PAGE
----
RIYADH, SAUDI ARABIA –
In 2018 when Sgt. 1st Class Davin Stovell saw a job posted on the Army’s Tour of Duty website, he knew it was tailor fit, not only for himself, but also for his two brothers, Staff Sgts. Daryl and Daniel Stovell.
Wanted: Military instructors within a Training and Advising Detachment for a Security Cooperation Organization working in the Kingdom of Saudi Arabia (KSA), planning and implementing curricula designed to teach and mentor officers, noncommissioned officers and instructors assigned to the KSA Ministry of Interior.
“It was like the advertisement was a list of our qualifications and life experiences,” Davin said, who like his three brothers and two sisters, grew up as military kids.
The three Stovell brothers, full-time members of the Los Angeles Police Department, who were once in the National Guard and now Army Reserve, applied and were soon accepted.
Davin, who enlisted as an active-duty Army infantryman in 1995, and his brothers, who joined post 9/11, follow a proud military family tradition and legacy of service to the Army.
Five generations of the Stovell family tree have worn Army colors, starting with their great-grandfather, the first Stovell to wear an Army uniform. Their grandfather served in Korea, and their father, Donell Sr., did two combat tours to Vietnam.
The fourth older Stovell brother is in the Army Reserve, and their older sister is deployed overseas with the Mississippi National Guard. The family has not only served in the Army, but has served in every Army component.
Altogether, the five generations have completed nine combat tours, with more on the way before their duty to country and service in the Army is complete.
“Right now we have four sons, a daughter and a grandson in the Army,” said Donell Sr., the father. “We also have a daughter that is a teacher, so all our kids serve their country. It’s our family’s ultimate sacrifice. I don’t brag about it or boast about it, but I am really proud of them all.”
Davin, Daryl and Daniel are serving as military training advisers, assigned to Security Assistance Command’s Ministry of Interior-Military Assistance Group, based in Riyadh, Saudi Arabia. As a subordinate organization of USASAC, MOI-MAG’s mission is to build partner readiness that ultimately enhances regional security.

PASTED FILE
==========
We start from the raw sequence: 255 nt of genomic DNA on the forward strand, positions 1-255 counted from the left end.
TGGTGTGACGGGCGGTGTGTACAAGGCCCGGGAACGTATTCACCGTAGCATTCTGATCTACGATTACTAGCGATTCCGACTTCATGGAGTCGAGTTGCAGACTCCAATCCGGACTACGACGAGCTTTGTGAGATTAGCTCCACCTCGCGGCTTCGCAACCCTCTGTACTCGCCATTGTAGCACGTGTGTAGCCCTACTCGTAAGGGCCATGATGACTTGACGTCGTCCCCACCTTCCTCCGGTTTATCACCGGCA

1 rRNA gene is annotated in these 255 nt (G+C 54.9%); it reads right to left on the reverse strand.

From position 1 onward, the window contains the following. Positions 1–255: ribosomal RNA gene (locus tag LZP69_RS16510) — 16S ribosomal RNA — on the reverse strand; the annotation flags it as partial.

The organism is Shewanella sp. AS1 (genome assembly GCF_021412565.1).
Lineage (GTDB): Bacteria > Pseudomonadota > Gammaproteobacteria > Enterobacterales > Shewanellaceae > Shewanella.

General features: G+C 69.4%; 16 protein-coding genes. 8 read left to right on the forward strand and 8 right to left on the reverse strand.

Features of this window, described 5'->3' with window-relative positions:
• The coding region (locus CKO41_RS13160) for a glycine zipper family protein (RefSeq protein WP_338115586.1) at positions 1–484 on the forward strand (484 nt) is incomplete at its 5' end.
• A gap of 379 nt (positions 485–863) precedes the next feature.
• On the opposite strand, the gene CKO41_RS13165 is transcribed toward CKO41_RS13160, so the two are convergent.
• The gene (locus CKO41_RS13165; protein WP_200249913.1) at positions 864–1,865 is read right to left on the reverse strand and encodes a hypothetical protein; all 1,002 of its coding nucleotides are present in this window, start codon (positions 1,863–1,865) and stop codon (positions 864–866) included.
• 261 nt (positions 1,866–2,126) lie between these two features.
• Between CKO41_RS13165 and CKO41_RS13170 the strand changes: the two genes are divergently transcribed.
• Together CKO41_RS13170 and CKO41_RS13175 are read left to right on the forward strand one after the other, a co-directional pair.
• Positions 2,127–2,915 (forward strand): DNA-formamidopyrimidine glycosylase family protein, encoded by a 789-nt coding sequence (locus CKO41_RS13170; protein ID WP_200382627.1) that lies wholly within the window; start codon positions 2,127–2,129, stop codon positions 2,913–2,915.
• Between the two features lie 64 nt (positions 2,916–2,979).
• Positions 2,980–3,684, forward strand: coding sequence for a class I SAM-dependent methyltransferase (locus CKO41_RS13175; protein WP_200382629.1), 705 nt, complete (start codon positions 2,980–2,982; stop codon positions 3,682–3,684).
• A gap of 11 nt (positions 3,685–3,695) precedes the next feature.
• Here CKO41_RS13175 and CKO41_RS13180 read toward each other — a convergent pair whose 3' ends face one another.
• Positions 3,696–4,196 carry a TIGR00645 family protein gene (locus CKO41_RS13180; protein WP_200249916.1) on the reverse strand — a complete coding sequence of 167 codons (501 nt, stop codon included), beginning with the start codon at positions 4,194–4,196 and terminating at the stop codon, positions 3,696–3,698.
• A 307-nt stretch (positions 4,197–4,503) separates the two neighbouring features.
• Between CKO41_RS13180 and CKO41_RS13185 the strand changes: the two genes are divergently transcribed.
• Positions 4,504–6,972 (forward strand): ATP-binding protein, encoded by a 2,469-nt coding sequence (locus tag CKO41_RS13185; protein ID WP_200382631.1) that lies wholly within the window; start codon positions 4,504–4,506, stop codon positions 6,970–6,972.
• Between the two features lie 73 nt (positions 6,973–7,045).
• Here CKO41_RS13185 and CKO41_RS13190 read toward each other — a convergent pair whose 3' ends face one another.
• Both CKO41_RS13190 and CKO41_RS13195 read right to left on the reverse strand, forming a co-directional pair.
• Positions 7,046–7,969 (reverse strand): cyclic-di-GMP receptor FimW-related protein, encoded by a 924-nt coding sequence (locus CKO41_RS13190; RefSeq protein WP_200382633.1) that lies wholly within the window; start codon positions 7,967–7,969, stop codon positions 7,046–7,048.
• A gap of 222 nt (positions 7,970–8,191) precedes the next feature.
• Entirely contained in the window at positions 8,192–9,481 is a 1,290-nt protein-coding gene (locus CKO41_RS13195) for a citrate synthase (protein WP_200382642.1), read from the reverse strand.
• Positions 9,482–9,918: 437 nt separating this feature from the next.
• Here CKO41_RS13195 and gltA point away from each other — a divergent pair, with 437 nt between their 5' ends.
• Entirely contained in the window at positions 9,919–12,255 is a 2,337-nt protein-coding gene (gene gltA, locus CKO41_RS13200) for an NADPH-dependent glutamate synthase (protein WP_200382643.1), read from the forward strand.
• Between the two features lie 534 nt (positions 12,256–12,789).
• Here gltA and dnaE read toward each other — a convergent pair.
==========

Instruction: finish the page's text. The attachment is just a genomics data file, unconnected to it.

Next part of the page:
Collectively the three brothers have already given more than 80 years of public service: 53 in the military and 26 as police officers with the LAPD. And they’re not done yet.
“It is awe-inspiring to know as an Army officer and as an American that there are families out there like the Stovells, who have just decided that dedication to duty and to the United States is part of their family legacy,” said Lt. Col. John Watson, detachment commander at the training site where the Stovell brothers are deployed. “That’s just who the Stovell family are. It’s just how they were raised.”
The MOI-MAG program is the only program in the world where a U.S. Department of Defense organization has a train-and-advise partnership with another country’s Ministry of Interior. One of the primary missions of MOI-MAG personnel – all who are Army reservists -- is training the Facilities Security Force that protect the country’s civil structures and facilities, much like what the U.S. government’s Department of Homeland Security does.
“We have a very small footprint, but a very large responsibility training the FSF soldiers,” Watson said. “Which means that rather than training military forces, the personnel we train go all over the country, protecting critical infrastructure sites like ports, bridges, oil refineries and desalinization plants. None of the capabilities we teach are offensive in nature; we only teach ways for our Saudi partners to defend a site or themselves.”
For the Stovell brothers, teaching defensive techniques to a partner force is natural fit. All are trained drill instructors. All have served on deployments in places such as Sinai Peninsula of Egypt, Panama, Germany and Australia. Altogether they have served four combat tours in Iraq.
“Ultimately it will make the FSF soldiers better at what they do,” Davin said. “We’re trying to give them as much training as we can; training like how to handle a weapon, reflexive fire, clearing a building, establishing a checkpoint, how to do a patrol, conducting vehicle searches at an entry control, and even how to protect themselves if they are physically attacked.
At the same time, Davin said, he's learning from his students as well.
For Watson, having three brothers, all highly experienced noncommissioned officers, on his team is an interesting story, but he said, “I think what makes it a better story is that the three brothers that I have working for me are fantastic instructors, they are doing an extraordinary job of making FSF soldiers better at what they do.”
“As the detachment commander, it is also an effective story,” Watson said. “We took three very experienced, very professional NCOs, regardless of what their last name was, brought them out here with their military and LAPD experience, and they are doing phenomenal work for U.S. and Saudi relationships.”